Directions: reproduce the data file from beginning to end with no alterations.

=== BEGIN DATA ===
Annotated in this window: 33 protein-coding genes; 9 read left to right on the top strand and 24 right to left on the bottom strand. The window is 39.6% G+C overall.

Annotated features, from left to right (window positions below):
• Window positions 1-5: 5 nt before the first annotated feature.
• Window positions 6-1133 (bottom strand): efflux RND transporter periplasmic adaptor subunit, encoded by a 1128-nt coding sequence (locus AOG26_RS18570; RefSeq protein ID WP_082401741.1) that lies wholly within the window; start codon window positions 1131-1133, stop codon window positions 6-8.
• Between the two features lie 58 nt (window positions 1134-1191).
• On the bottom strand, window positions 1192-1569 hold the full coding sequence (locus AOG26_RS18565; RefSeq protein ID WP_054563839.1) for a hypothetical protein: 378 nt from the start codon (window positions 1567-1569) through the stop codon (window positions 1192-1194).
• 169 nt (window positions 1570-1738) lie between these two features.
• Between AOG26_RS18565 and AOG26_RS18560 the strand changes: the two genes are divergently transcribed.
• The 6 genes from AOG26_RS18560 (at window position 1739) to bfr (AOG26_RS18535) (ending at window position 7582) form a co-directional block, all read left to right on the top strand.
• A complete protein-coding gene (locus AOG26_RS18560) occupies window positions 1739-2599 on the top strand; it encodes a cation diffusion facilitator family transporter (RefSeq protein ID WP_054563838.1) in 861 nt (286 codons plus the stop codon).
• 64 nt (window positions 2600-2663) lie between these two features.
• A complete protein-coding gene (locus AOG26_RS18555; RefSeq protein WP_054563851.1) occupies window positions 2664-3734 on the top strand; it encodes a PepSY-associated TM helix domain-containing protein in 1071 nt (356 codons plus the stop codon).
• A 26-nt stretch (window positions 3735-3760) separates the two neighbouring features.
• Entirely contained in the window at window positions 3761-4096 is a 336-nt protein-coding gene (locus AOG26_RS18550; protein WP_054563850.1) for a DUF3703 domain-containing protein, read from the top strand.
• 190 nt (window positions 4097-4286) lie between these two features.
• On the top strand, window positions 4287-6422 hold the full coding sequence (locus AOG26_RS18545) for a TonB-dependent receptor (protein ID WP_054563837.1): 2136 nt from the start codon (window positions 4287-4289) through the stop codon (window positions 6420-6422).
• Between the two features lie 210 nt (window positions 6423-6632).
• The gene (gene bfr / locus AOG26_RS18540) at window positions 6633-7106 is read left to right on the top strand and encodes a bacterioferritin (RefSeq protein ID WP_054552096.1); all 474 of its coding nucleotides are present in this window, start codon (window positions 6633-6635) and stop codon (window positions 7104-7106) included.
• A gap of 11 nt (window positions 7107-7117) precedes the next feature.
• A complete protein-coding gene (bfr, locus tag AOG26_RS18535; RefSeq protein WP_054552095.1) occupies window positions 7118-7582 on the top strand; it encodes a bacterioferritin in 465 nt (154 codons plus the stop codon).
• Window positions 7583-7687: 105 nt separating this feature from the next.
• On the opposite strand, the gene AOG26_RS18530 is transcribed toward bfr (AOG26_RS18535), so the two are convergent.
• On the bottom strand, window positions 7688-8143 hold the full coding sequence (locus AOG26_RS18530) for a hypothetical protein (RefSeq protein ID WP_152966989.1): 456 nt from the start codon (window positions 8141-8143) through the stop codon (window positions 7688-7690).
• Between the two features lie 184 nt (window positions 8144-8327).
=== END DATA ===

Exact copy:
Annotated in this window: 33 protein-coding genes; 9 read left to right on the top strand and 24 right to left on the bottom strand. The window is 39.6% G+C overall.

Annotated features, from left to right (window positions below):
• Window positions 1-5: 5 nt before the first annotated feature.
• Window positions 6-1133 (bottom strand): efflux RND transporter periplasmic adaptor subunit, encoded by a 1128-nt coding sequence (locus AOG26_RS18570; RefSeq protein ID WP_082401741.1) that lies wholly within the window; start codon window positions 1131-1133, stop codon window positions 6-8.
• Between the two features lie 58 nt (window positions 1134-1191).
• On the bottom strand, window positions 1192-1569 hold the full coding sequence (locus AOG26_RS18565; RefSeq protein ID WP_054563839.1) for a hypothetical protein: 378 nt from the start codon (window positions 1567-1569) through the stop codon (window positions 1192-1194).
• 169 nt (window positions 1570-1738) lie between these two features.
• Between AOG26_RS18565 and AOG26_RS18560 the strand changes: the two genes are divergently transcribed.
• The 6 genes from AOG26_RS18560 (at window position 1739) to bfr (AOG26_RS18535) (ending at window position 7582) form a co-directional block, all read left to right on the top strand.
• A complete protein-coding gene (locus AOG26_RS18560) occupies window positions 1739-2599 on the top strand; it encodes a cation diffusion facilitator family transporter (RefSeq protein ID WP_054563838.1) in 861 nt (286 codons plus the stop codon).
• 64 nt (window positions 2600-2663) lie between these two features.
• A complete protein-coding gene (locus AOG26_RS18555; RefSeq protein WP_054563851.1) occupies window positions 2664-3734 on the top strand; it encodes a PepSY-associated TM helix domain-containing protein in 1071 nt (356 codons plus the stop codon).
• A 26-nt stretch (window positions 3735-3760) separates the two neighbouring features.
• Entirely contained in the window at window positions 3761-4096 is a 336-nt protein-coding gene (locus AOG26_RS18550; protein WP_054563850.1) for a DUF3703 domain-containing protein, read from the top strand.
• 190 nt (window positions 4097-4286) lie between these two features.
• On the top strand, window positions 4287-6422 hold the full coding sequence (locus AOG26_RS18545) for a TonB-dependent receptor (protein ID WP_054563837.1): 2136 nt from the start codon (window positions 4287-4289) through the stop codon (window positions 6420-6422).
• Between the two features lie 210 nt (window positions 6423-6632).
• The gene (gene bfr / locus AOG26_RS18540) at window positions 6633-7106 is read left to right on the top strand and encodes a bacterioferritin (RefSeq protein ID WP_054552096.1); all 474 of its coding nucleotides are present in this window, start codon (window positions 6633-6635) and stop codon (window positions 7104-7106) included.
• A gap of 11 nt (window positions 7107-7117) precedes the next feature.
• A complete protein-coding gene (bfr, locus tag AOG26_RS18535; RefSeq protein WP_054552095.1) occupies window positions 7118-7582 on the top strand; it encodes a bacterioferritin in 465 nt (154 codons plus the stop codon).
• Window positions 7583-7687: 105 nt separating this feature from the next.
• On the opposite strand, the gene AOG26_RS18530 is transcribed toward bfr (AOG26_RS18535), so the two are convergent.
• On the bottom strand, window positions 7688-8143 hold the full coding sequence (locus AOG26_RS18530) for a hypothetical protein (RefSeq protein ID WP_152966989.1): 456 nt from the start codon (window positions 8141-8143) through the stop codon (window positions 7688-7690).
• Between the two features lie 184 nt (window positions 8144-8327).